## ABSTRACT

The direct approach for obtaining maximum likelihood (ML) or restricted maximum likelihood (REML) estimates of the B matrix and the parameters of the W_{
i
} matrix in the Laird-Ware model, (2.1), is to use initial guesses of the parameters to calculate the likelihood in equation (2.9) or the modified likelihood in equation (2.23). A nonlinear optimization program is used to search over the values of the unknown parameters to find the values that maximize the likelihood. The direct approach requires calculations with matrices of size n_{i}
× n_{i}
, where n_{i}
is the number of observations on subject i. These calculations are no problem when n_{i}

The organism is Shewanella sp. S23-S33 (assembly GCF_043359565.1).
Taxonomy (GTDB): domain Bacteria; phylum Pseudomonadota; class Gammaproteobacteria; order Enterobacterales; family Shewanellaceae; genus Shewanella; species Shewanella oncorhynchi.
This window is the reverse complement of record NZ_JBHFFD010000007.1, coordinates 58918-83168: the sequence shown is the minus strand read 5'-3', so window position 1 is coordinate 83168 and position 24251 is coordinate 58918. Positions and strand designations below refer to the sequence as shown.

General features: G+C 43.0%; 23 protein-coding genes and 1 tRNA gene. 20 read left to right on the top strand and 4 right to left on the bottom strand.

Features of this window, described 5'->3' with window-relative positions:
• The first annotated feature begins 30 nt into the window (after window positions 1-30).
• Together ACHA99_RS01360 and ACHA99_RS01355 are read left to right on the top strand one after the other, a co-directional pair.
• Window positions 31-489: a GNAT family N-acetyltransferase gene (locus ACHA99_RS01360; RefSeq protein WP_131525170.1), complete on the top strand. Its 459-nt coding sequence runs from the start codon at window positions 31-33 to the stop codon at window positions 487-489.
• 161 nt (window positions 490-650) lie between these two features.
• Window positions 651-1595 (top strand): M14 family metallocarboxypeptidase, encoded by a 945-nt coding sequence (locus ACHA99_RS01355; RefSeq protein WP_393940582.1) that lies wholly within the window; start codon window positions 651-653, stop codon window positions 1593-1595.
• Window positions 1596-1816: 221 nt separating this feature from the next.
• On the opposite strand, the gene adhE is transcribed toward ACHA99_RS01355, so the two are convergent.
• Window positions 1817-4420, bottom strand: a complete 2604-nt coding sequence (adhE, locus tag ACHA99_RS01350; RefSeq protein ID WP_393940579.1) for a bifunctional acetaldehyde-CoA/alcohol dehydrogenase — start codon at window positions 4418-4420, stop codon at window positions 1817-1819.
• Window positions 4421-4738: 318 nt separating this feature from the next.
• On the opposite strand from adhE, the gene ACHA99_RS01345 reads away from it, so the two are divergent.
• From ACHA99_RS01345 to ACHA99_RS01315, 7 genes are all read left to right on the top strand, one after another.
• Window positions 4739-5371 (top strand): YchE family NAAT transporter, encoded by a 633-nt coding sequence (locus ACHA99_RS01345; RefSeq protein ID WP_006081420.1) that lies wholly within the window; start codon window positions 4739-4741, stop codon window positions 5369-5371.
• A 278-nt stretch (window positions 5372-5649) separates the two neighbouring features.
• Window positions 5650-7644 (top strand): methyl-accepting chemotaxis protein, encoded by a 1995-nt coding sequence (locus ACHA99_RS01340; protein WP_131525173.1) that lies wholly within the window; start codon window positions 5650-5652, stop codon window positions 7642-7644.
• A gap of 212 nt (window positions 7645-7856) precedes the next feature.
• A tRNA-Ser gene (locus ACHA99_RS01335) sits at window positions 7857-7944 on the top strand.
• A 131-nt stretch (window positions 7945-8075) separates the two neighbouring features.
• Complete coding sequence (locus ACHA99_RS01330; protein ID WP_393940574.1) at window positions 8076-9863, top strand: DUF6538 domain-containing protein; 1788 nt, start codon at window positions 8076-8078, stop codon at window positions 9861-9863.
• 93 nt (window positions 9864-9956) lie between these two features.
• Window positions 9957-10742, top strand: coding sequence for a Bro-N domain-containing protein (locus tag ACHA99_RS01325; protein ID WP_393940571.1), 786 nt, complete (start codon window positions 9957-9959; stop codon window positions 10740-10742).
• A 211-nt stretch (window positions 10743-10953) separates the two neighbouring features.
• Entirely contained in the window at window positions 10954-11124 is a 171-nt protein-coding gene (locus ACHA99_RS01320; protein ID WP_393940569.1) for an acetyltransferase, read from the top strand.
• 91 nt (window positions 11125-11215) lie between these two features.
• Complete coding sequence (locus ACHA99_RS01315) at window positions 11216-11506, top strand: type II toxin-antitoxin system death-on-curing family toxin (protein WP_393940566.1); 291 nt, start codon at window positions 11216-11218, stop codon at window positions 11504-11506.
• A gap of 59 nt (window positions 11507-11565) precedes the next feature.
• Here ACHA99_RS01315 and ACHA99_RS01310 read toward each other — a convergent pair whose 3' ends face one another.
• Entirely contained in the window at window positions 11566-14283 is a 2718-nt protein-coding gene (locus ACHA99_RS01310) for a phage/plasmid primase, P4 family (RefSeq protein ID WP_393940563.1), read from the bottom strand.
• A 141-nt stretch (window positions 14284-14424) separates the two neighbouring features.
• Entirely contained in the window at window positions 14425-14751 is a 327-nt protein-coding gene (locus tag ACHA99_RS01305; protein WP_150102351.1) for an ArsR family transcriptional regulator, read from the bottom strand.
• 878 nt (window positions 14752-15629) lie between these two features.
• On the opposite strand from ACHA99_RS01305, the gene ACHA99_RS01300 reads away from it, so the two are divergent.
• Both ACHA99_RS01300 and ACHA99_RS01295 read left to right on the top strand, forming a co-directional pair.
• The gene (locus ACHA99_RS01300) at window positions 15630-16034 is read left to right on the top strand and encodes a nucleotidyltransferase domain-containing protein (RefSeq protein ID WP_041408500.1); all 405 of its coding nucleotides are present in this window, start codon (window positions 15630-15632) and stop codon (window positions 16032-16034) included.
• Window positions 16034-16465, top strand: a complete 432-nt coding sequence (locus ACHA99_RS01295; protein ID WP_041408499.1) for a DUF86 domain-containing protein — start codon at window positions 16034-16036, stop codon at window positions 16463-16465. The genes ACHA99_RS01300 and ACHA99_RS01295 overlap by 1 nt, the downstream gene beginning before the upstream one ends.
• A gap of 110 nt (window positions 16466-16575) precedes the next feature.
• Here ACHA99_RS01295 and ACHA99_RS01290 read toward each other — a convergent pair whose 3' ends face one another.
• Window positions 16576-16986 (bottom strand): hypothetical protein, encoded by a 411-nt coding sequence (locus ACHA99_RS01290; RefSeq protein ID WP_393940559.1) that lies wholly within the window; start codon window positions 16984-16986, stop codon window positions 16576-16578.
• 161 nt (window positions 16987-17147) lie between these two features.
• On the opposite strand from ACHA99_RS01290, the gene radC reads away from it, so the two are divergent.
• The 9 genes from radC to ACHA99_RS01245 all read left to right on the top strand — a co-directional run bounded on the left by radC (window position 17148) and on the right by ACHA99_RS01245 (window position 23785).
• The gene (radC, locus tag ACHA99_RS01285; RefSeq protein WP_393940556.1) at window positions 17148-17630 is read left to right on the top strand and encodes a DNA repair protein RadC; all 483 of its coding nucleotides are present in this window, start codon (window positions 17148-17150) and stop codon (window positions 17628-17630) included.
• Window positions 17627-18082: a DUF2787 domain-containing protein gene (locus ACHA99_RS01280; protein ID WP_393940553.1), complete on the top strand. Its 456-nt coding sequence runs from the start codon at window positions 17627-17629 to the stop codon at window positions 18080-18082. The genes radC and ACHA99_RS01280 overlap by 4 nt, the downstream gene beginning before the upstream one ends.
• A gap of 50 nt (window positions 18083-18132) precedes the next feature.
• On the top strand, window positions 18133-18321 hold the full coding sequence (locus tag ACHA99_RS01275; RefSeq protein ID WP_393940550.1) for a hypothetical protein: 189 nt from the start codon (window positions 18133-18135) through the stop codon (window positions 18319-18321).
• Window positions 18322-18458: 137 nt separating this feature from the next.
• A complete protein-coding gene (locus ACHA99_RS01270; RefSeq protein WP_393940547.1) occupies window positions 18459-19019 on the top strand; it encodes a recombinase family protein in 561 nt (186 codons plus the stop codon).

is not large, and the use of the Cholesky factorization for calculating the likelihood is very stable numerically. This chapter considers an alternate method of calculating likelihoods using state space representations and the Kalman filter. State space methods use recursive calculations, entering the observations one at a time, and require calculations with small matrices the size of which do not depend on how many observations are available on a subject. Also, state space representations are very powerful in their own right. When a problem can be set up in state space form, the methodology exists for obtaining estimates of the unknown parameters. In Chapter 5 the Laird-Ware model for longitudinal data is given in state space form so that the Kalman Filter can be used to calculate exact likelihoods for Gaussian errors.